Wednesday, 2 October 2013

Harrying of the North- William I and the Moorlands

I visited Pickering Castle in Yorkshire in August. Its a Norman Motte and Bailey structure constructed as a result of the Anglo Saxon uprisings in the North and the Midlands against the rule of William the Conqueror. First to revolt were the Mercians who joined forces with the Welsh under Eadric the Wild and went on the rampage along the Welsh border. William came north and defeated this Saxon/ Welsh alliance near Stafford. In retaliation Staffordshire and Cheshire were put to the sword. Discontent continue to  simmer especially in the North which exploded in 1069 when Norman officials were murdered. William  ensured that the Danes were bought off who had sided with the rebels in Yorkshire and then began the systematic strategy which became known as the “Harrying of the North”. The Normans slaughtered  ,destroyed crops and livestock and burned down towns and villages. The ground was salted to ensure nothing would grow and the survivors left to starve.

 A chronicler wrote “ there was such hunger that men ate the flesh of their own kind, of horses, cats and dogs. Others sold themselves into perpetual slavery that they might be able to sustain their miserable lives. It was horrible to look into the ruined farmyards and houses and see the human corpses dissolved into corruption, for there were none to bury them for all were gone either in flight, or cut down by the sword or famine. None dwelt there and travellers passed in great fear of beasts and savage robbers”.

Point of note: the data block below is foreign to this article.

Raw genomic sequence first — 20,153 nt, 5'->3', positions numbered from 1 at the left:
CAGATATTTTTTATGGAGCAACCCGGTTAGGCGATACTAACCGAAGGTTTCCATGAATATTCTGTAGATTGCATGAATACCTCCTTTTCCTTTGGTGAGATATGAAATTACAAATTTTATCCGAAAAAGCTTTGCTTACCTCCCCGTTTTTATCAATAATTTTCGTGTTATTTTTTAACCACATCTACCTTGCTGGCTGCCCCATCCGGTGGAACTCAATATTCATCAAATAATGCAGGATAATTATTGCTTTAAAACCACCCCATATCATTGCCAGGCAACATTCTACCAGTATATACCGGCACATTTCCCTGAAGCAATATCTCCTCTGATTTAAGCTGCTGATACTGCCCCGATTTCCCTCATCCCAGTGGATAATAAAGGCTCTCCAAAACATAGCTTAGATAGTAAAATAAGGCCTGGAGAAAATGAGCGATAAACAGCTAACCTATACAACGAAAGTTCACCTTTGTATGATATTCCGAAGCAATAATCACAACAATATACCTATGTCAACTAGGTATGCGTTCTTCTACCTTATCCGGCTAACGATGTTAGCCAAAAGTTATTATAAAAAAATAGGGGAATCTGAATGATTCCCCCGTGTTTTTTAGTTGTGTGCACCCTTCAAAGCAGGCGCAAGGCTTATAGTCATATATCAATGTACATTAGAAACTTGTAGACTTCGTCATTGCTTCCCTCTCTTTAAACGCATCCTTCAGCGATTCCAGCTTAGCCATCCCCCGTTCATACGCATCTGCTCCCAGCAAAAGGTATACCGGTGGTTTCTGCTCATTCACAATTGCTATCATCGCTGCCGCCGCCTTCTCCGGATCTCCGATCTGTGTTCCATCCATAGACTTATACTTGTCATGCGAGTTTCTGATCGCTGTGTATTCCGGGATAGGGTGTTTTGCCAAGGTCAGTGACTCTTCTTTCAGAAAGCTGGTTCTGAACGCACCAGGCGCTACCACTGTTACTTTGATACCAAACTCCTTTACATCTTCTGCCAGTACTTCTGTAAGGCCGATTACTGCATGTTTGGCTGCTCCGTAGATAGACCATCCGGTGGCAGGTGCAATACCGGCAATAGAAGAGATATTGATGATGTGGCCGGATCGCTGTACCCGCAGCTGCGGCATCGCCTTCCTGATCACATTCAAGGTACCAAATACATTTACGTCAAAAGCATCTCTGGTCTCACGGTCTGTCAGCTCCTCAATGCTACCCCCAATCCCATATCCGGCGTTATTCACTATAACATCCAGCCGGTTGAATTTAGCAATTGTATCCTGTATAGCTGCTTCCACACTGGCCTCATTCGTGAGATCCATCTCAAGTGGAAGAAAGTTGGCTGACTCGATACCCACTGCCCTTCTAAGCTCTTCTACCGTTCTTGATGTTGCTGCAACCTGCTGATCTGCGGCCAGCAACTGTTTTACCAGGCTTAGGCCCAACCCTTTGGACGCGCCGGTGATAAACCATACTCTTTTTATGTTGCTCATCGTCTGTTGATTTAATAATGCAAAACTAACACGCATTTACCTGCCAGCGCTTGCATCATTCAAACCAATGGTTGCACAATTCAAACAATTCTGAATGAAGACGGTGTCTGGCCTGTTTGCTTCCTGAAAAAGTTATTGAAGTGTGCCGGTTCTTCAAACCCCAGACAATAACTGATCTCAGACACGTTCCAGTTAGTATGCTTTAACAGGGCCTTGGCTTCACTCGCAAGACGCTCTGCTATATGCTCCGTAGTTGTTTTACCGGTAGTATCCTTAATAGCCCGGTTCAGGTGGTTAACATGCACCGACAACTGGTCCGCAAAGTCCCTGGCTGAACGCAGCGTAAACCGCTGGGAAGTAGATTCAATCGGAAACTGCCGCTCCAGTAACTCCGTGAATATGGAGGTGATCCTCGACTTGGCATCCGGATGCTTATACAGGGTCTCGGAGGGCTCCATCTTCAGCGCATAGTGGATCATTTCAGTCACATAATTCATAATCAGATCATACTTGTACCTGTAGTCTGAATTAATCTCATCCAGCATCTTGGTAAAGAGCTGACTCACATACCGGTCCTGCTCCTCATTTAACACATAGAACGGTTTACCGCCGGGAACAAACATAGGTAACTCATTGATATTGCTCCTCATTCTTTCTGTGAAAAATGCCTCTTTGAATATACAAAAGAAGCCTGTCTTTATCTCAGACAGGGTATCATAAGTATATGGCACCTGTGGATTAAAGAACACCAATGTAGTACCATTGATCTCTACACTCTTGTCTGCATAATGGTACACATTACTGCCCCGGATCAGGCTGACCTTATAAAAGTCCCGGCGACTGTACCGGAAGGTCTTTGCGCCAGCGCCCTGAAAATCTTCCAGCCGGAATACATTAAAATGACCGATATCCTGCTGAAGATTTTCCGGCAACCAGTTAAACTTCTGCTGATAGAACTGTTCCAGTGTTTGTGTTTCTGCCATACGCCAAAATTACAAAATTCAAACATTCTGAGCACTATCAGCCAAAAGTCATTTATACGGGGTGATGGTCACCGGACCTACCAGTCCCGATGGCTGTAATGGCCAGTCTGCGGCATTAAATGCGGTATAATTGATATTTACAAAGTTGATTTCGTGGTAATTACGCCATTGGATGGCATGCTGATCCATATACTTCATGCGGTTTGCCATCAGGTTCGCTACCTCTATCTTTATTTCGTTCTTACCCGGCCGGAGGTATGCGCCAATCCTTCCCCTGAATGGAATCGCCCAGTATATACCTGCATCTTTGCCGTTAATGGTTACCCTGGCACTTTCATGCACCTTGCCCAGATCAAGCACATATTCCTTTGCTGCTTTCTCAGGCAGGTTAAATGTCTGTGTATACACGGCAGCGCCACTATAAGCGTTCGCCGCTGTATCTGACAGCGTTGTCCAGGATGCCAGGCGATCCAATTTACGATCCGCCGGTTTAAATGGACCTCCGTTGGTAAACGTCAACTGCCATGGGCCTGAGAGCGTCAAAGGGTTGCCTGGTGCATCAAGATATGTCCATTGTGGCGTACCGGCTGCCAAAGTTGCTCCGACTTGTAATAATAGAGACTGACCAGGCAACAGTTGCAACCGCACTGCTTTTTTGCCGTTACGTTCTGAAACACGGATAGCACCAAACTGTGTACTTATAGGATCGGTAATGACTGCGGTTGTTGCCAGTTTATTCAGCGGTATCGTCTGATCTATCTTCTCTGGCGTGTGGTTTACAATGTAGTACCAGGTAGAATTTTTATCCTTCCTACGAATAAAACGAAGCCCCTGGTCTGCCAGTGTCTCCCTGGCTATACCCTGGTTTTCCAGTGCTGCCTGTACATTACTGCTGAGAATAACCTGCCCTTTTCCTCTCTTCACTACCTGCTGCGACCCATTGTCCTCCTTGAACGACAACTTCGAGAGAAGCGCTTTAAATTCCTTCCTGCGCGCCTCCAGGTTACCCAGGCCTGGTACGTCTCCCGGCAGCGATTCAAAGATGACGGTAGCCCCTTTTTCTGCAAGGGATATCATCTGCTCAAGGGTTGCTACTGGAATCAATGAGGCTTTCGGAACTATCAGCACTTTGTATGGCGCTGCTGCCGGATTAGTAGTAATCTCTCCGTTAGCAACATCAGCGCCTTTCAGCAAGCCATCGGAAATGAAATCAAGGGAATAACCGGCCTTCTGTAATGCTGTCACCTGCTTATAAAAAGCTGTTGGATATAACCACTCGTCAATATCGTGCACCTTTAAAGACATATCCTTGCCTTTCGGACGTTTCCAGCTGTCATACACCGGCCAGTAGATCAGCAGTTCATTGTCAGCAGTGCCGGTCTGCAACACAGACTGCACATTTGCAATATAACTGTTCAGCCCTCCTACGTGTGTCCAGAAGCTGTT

I was chatting with an archaeologist in York who told me that it has been calculated that over 100,000 people died as a consequence of William's actions. Interestingly from the size of skeletons discovered in the Anglo Saxon period and for hundred years after William's the average height of the peasantry fell by 3 inches. He felt that it was the consequence of the Feudal System.

As far as the Staffordshire Moorlands the immediate impact of the “Harrying” were catastrophic. Many communities were abandoned  The Doomsday Book established by William to survey the wealth of the country 20 years after Hastings demonstrates this poverty. Several villages are registered as having no population such as Endon, Sheen, Rudyard and Grindon. Leek had 28 households and Cheadle 11. The Norman  invasion saw also a radical transformation of land ownership in Caverswall, for instance, prior to 1066 the land was possessed by Wulgeat of Madeley, in 1086 the owner was Arnulf of Hesdin originally from Picardy and a friend of  King William. In the immediate aftermath of the rebellions only 4% of land was in the hands of old Saxon aristocracy and I am guessing that the population of the upland areas was lower than before the Roman occupation of Britain. It took many years to recover.